Our vegetarian drunken noodles (pad kee mao) are a healthier and cheaper alternative to Thai takeout. This (also vegan) recipe will satisfy your craving for spicy, savory, seriously delicious noodles.
This recipe can go by a few names including vegetarian drunken noodles and vegan pad kee mao. It’s our take on one of our favorite Thai food dishes, which we’ve been lucky enough to actually enjoy eating in Thailand.
Unlike our other Thai food favorite, khao soi, you can find drunken noodles on almost any Thai food menu around the world. And true enough, we were introduced to the dish in New York City, where we ate it for many years. NYC is home to many a tasty Thai restaurant. Unfortunately, we’ve been hard struck to find a Thai go-to here in Rotterdam. (Although we’re open to suggestions). So we decided to make our own pad kee mao recipe.
We made a vegetarian, actually – vegan pad kee mao because we wanted to create a healthier recipe than what you might find on a takeout menu. And we wanted to challenge ourselves to create a sauce that was savory without having fish paste. In crafting this recipe we were actually introduced to a new ingredient that has become a staple in our pantry. (Read on to find out what it is).
The most important part of drunken noodles are the noodles. Rice noodles to be specific. Very wide rice noodles to be even more exact. Though we typically buy medium size rice noodles, for this vegetarian drunken noodles recipe, we buy the extra large size.
Traditionally, pad kee mao uses holy basil. That’s hard to find here. Thai basil is a good substitute, but that’s also a bit hard to find. So we most often use mint. It’s accessible and does the job of freshening and sweetening up the dish, and acting as a good counterpoint to the heat.
Which brings us to the peppers. Drunken noodles are spicy. Like 4 peppers on the side of your Thai take-out menu spicy. We’ve read that some say the name comes from the fact that you need to drink a ton of beers to help quash the heat as you eat it. Of course since you’re making this at home, you can control the heat. But, then, really, why make drunken noodles? Why not make pad Thai? Anyway, do your best to find Thai chili peppers or something similarly spicy to make these drunken noodles sing.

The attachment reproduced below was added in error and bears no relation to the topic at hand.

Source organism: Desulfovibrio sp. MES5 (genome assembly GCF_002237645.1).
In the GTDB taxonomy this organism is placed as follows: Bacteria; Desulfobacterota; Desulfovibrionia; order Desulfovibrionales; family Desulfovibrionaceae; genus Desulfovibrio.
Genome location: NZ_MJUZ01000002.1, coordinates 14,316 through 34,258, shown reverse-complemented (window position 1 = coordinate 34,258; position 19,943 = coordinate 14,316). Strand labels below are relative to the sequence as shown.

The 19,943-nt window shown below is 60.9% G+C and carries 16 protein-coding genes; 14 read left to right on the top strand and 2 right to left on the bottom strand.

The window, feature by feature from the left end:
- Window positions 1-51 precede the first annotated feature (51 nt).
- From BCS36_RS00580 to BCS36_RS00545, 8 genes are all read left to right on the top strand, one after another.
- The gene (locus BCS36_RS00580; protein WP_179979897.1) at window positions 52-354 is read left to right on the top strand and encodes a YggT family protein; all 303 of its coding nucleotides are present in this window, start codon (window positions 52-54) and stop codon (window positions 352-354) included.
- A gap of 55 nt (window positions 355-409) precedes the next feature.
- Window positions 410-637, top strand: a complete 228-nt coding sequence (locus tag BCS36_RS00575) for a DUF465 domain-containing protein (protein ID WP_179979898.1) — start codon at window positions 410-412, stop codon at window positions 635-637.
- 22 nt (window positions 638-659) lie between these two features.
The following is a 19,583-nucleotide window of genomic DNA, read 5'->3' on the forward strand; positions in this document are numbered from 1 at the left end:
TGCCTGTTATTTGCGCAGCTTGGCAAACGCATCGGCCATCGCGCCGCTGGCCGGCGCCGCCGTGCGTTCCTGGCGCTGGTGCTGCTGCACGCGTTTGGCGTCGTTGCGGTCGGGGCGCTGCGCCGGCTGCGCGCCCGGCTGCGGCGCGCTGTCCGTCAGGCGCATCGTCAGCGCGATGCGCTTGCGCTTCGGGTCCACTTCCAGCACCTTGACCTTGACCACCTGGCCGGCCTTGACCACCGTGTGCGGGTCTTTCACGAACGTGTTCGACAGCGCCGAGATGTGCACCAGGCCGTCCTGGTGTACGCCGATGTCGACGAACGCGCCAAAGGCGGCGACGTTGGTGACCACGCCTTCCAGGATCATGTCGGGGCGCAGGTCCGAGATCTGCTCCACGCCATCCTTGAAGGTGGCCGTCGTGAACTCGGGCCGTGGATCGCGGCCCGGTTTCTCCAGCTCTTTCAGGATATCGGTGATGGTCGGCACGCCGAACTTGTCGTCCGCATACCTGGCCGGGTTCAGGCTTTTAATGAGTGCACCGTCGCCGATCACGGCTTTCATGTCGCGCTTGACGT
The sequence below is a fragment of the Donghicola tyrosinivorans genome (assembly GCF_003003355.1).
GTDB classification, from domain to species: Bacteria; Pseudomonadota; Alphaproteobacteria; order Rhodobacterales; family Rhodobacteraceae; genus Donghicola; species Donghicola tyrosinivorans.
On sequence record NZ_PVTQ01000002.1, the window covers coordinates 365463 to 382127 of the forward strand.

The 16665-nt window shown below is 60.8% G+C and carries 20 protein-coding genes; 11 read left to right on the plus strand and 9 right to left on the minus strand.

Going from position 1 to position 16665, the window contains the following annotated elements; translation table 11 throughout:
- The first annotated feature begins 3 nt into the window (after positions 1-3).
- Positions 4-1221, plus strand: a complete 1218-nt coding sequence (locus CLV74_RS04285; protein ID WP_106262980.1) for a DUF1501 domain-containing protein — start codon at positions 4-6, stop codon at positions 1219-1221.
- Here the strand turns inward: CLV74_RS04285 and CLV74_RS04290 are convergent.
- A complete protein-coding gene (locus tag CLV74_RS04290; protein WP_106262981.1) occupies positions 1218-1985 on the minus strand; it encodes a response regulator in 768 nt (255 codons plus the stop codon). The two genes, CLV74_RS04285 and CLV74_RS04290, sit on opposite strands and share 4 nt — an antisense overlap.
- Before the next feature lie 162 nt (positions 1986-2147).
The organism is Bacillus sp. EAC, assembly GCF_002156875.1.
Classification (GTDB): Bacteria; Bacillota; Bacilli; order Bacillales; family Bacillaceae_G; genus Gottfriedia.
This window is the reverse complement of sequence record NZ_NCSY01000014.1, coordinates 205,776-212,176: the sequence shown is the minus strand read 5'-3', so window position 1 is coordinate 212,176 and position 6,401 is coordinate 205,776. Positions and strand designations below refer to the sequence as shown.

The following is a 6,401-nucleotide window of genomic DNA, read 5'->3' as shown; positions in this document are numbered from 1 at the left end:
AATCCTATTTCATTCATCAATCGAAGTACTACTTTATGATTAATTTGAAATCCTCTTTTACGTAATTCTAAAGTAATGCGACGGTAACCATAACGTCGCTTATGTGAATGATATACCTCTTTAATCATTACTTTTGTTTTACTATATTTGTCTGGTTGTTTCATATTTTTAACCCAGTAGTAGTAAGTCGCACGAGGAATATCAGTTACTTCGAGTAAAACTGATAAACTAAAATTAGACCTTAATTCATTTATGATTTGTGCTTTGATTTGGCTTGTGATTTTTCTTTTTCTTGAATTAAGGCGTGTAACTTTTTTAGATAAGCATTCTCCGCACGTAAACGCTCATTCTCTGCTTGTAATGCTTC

And now it’s onto the sauce. We spent a lot of time trying different things in our vegetarian drunken noodles sauce. Typically, the sauce is made with oyster sauce and fish sauce. And while we love those, we wanted to make a vegetarian, vegan pad kee mao. But as we recipe tested, we were really missing the umami. So we did some research and came across Maggi liquid seasoning. Apparently it’s huge here in the Netherlands. And Maggi is vegan! That’s why it’s in our vegan pad kee mao recipe.
Maggi is a flavor enhancer made of hydrolyzed wheat protein. It’s got a whole lot of umami and was exactly what we were looking for to give our vegetarian drunken noodles sauce depth and richness without an animal-based ingredient.
It’s somewhat of a weird ingredient, but after discovering it, we’ve found many other uses for it to give a dish just a little extra oomph. If you’re interested in its origins and reading more about Maggi, we recommend this article. As you’ll read, however, each country has its own formulation of Maggi liquid seasoning. So – disclaimer – our Dutch version may be slightly different from one you’d find near you.
We experimented with different veg for this recipe. We’ve read that baby corn is quite traditional in this dish, but you’d never catch either of us eating baby corn by choice, so that was a non-starter. We also love the slippery-ness of drunken noodles so didn’t want a vegetable that disrupted that (such as broccoli).
As our main veg, we settled on bok choy. And honestly we think it’s the best use of bok choy. It can be watery – even if you sauté it properly. But that’s an advantage in this dish, because rice noodles can suck up sauce like crazy and dry out. We also threw in some bean sprouts for a bit more crunch.